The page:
NERDB is the New and emerging risks database. This bibliographic database is an initiative of Nicole Palmen and Annet Lenderink with the support of Modernet and is currently powered by Obvibase.

More information on this database on the NERDB page

On the website we will publish from this month on regular updates on new disease – exposure combinations we added to the database. Currently, we have 224 entries. Ordered by year in which the abstract is published

20093unknown year6
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Last new entries

Arslan Ş, Uzunhasan I, Kocas BB, Cetinkal G, Arslan Ş, Kocas C, Abaci O, Yildiz M, Celiker C, Turkoglu C. Effect of chronic toluene exposure on heart rhythm parameters. Pacing Clin Electrophysiol. 2018 Jul;41(7):783-787. doi: 10.1111/pace.13381. Epub 2018 Jun 8.

BACKGROUND: Toluene is used extensively in various industrial processes, and an increasing number of workers are getting exposed to its vapor. Cardiac abnormalities that have been reported in association with toluene exposure (in toxic doses) are atrioventricular conduction abnormalities, sinus bradycardia, ventricular tachycardia, recurrent myocardial infarction, dilated cardiomyopathy, and coronary vasospasm.

HYPOTHESIS: We aimed to investigate the effects of chronic toluene exposure on cardiac rhythm.

METHODS: In this study, 40 workers who worked at least 3 months at a furniture-varnishing atelier where toluene-containing solvents (including >90% toluene) are heavily used, and 38 control subjects working in other fields who were matched by age, sex, smoking, habits, and living accommodation were investigated. Twelve-lead surface electrocardiogram and 24-hour Holter recordings were performed to determine QRS duration, PR duration (P and R wave interval on electrocardiograms), P wave dispersion, corrected QT dispersion, and heart rate variability parameters.

RESULTS: The maximum heart rate was significantly lower in the toluene-exposed group compared to the control group (130.5 ± 15.1 vs 138.6 ± 16.0, P = 0.02). Corrected low frequency (cLF) and cLF/corrected high frequency (cHF) were also significantly lower in toluene-exposed group (43.6 ± 7.2 vs 50.7 ± 10.5, P = 0.01 and 1.4 ± 0.4 vs 2.2 ± 1.0, P < 0.01, respectively). Mean cHF, root-mean-square successive difference, and standard deviation of all five-minute NN interval means values were significantly higher in the toluene-exposed group (32.8 ± 8.1 vs 25.4 ± 8.2, P ≤ 0.01; 74.0 ± 46.1 vs 60.3 ± 59.4, P = 0.02; and 149.5 ± 77.0 vs 108.9 ± 43.2, P = 0.01, respectively).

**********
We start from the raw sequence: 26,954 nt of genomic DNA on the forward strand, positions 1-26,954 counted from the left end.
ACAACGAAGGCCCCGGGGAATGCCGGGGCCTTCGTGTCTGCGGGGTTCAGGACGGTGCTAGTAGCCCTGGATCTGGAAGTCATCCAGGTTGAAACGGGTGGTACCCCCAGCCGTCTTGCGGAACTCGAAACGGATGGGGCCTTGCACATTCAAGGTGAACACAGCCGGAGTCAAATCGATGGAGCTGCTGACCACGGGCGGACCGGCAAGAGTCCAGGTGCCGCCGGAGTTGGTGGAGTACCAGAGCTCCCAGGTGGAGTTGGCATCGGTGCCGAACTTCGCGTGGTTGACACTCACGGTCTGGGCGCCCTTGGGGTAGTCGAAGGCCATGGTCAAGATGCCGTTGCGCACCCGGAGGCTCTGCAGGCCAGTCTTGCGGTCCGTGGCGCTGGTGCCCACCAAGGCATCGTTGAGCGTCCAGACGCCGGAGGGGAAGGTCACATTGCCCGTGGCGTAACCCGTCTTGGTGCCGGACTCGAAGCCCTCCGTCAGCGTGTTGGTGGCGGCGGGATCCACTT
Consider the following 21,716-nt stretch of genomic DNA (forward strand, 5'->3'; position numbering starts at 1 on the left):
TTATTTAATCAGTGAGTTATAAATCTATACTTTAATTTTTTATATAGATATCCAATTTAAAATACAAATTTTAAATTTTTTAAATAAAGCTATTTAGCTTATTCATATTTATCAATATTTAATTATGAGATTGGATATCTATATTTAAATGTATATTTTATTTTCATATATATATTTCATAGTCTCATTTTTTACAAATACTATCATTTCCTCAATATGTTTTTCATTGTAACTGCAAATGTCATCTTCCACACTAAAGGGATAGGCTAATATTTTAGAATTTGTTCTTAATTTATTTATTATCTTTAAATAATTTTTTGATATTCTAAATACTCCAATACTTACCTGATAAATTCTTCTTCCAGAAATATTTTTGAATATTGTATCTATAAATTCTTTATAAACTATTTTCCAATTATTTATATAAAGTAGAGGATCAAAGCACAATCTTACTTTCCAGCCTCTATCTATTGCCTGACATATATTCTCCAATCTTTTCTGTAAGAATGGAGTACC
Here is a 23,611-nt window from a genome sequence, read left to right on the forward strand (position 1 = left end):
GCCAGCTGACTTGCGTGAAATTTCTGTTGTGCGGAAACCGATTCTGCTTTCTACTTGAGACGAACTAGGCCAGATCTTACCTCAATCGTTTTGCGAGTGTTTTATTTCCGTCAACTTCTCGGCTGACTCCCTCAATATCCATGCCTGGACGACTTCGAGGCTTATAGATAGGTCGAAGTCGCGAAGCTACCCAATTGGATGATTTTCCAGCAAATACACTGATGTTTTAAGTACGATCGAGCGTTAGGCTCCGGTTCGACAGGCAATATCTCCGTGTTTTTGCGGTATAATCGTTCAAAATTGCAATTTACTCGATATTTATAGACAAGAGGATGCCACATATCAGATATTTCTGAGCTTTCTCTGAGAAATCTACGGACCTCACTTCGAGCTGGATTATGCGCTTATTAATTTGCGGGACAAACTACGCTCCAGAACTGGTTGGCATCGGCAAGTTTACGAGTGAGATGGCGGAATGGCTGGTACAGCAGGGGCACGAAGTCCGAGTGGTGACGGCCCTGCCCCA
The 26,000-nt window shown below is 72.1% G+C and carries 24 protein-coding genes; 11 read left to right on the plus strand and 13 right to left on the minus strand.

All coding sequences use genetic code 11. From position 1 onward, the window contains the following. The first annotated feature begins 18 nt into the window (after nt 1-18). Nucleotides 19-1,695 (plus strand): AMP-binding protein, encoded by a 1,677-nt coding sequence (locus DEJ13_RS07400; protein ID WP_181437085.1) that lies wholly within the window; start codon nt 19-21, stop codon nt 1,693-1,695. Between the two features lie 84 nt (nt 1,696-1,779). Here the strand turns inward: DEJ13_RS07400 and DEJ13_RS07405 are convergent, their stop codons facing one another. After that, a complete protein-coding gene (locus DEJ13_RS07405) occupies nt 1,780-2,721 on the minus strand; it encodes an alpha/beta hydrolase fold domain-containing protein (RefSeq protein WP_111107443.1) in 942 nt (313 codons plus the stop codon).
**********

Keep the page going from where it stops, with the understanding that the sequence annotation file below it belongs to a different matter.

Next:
CONCLUSIONS: This study implies that chronic toluene exposure disturbs cardiac autonomy, particularly by suppressing sympathetic activity, and parasympathetic suppression also occurs with increased exposure duration. We also demonstrated that chronic toluene exposure was not associated with major cardiac arrhythmias and rhythm conduction system disorders.

Evgenia Galli‐Novak, Daniel Wilfinger, Szandra Takacs, Gernot Riesenhuber, Werner Aberer Occupational contact dermatitis caused by isopropanol containing disinfectant based on a genetic defect Contact Dermatitis Volume80, Issue5 May 2019 Pages 316-318

A 52-year-old non-atopic healthy female Caucasian developed severe hand eczema after 13 years of working as a nurse. The bouts of eczema correlated with her occupational activity. She washed and disinfected her hands at least 10 times daily. The eczema improved on days off work, disappeared on holidays lasting longer than a week, and flared up within 3 days after return to work. Several causes were considered and tested. Finally, she was diagnosed with irritant contact dermatitis, aggravated by the genetic defect. Optimization of the patient’s personal protective equipment and rehydrating therapy led to complete remission of symptoms while she continued her professional activity.

Geier J, Forkel S, Heetfeld A, Lessmann H, Buhl T. Contact allergy to 2-amino-2-methyl-1-propanol in a metalworking fluid. Contact Dermatitis. 2019 May;80(5):323-324. doi: 10.1111/cod.13201. Epub 2019 Feb 19.

2-Amino-2-methyl-1-propanol (AMP) (isobutanolamine; CAS no. 124-68-5) is used as an emulsifying agent and pH adjuster in cosmetics, as a dispersing agent in paints, and as a corrosion inhibitor with antimicrobial properties in metalworking fluids (MWFs). AMP may cause skin irritation, but it is neither classified as a sensitizer nor labeled with H317 (“May cause an allergic skin reaction”). We report a case of probable allergic contact dermatitis caused by AMP in a MWF.